It is to be noted that we regularly hired policing for local elections and the Courts of Revision “to enforce orderly procedures. ”
lt was the coming of the railroad in the late 1870’s that caused us to hire more policing than was fashionable or needed elsewhere. With the large immigrant population being housed at the Roundhouse in the late 1890’s, we were also forced to maintain a constabulary of some type. However, it was the building of the St. Andrews Dam and Locks that next caused us some concern and a certain amount of problems. With this large Public Works project came a transient population, work camps and crews. After the Locks were opened in l9l0 it became fashionable for city dwellers to travel north to sightsee, picnic, fish or generally an “outing” for the day. When the eastern approach was built and the bridge structure was opened to vehicle and foot travelers, the crowds swelled in the Lockport area.
St. Clements requested the Hon. Ceo. Bradbury, (MP for the area) in the late fall of 1913, to obtain from the Dominion Public Works Minister, the use of the vacant building on the riverbank at Lockport, for the purpose of a Police Court. The building, if available, would be jointly used by the Municipalities of St. Andrews and Sr. Clements. The building in question had at one time been occupied by the Engineer of the Dept. during the construction of the Locks and Dam.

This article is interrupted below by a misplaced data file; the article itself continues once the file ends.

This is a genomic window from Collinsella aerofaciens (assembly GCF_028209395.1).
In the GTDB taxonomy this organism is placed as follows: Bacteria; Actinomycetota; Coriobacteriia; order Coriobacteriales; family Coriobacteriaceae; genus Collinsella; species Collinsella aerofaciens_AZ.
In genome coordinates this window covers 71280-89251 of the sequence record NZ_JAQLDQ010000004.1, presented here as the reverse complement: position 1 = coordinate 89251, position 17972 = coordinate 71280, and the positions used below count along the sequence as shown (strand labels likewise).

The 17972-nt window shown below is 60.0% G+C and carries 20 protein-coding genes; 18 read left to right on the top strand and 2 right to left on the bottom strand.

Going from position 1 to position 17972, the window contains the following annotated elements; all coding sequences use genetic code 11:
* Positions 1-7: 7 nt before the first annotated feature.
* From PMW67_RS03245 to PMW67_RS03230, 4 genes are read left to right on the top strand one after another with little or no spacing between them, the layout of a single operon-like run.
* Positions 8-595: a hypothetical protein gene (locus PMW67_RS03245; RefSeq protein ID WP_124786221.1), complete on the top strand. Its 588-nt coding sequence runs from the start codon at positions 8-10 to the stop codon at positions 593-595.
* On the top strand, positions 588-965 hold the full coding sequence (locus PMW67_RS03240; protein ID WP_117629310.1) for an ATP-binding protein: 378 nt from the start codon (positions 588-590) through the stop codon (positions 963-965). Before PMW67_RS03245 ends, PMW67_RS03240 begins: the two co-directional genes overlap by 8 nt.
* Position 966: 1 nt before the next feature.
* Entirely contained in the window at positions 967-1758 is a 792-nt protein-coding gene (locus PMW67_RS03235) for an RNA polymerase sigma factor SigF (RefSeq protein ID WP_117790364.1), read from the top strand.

Resolutions were passed in Nov. 1913 by both municipalities to give a grant of $50.00 each toward “putting the room in shape” for use during 19t4. The matter of paying the Magistrate was left over to the new year. Finally, after several meetings back and forth and a joint meeting with the Provincial Attorney-General, it was decided that St. Andrews do the hiring and St. Clements contribute their share by the payment of $35.00 per month, basically for the summer months, only, Nothing much is recorded until about Aug. 4, when a bylaw to appoint a Constable was read three times and passed by Council.
In 1915 the issue of the Manitoba Gazette contained the appointment of E.C. Goulding of East Selkirk as Police Magistrate and Geo. Lane of East Selkirk as Provincial Constable. Magistrate Goulding requested Sr. Clements to provide a Court Room and Lockup at East Selkirk and by resolution of Council, early in Feb. 1916, the Reeve along with Councilors Martin and Gunn were authorized to wait upon the government about “establishing a coffin house” in East Selkirk. Nothing appears to have come of the interview except a brief note in the minutes of the Council meeting later in the spring of l9l6 which read: “the situation be left in the hands of Reeve and Councilor Karanko to arrange with Mr. Clouding for rooms at his place during 1916. ”
By this time, motor vehicles had made their move into our area, and the Town of Selkirk had had to hire a “traffic cop” in connection with speeding automobiles. This motorcycle cop was our own John Albert Walkley and the Town paid him at the rate of $100 per month which included the use, maintenance and operation of his motorcycle. The newspapers were able to report by Aug. 15, 1919 that: “Since Council have put man and motorcycle on the job to pull up speeders, auto owners have a little more regard for speed limit provisions set by Council. ”